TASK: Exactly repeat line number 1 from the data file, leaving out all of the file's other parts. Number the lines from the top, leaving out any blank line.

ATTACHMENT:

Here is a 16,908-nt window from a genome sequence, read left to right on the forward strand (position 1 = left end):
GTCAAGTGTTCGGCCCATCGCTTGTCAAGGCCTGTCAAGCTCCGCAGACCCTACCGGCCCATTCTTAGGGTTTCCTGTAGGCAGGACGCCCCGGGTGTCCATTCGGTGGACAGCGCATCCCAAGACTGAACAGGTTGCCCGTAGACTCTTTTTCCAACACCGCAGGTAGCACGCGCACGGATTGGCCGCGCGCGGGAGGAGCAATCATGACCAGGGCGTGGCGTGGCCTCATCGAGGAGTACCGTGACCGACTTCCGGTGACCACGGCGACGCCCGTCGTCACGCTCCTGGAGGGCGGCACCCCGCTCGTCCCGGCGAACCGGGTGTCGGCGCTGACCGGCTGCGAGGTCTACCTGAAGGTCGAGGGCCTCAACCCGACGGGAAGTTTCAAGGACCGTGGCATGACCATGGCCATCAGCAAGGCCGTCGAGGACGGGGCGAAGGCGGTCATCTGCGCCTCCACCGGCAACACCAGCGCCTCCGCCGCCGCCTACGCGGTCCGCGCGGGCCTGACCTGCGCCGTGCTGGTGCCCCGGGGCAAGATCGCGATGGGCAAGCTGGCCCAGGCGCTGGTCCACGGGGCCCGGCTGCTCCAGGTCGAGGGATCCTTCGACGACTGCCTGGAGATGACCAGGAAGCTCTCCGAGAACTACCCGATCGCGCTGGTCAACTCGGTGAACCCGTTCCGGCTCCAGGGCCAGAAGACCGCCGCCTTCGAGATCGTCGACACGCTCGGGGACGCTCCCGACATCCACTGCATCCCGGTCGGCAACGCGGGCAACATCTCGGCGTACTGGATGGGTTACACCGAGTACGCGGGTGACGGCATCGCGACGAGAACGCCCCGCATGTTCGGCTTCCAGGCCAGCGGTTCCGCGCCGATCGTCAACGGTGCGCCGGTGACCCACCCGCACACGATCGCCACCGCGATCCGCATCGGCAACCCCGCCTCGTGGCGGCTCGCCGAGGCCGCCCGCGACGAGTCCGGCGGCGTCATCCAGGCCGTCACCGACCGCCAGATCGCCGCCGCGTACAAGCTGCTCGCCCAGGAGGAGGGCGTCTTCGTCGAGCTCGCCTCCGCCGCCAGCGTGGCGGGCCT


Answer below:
Here is a 16,908-nt window from a genome sequence, read left to right on the forward strand (position 1 = left end):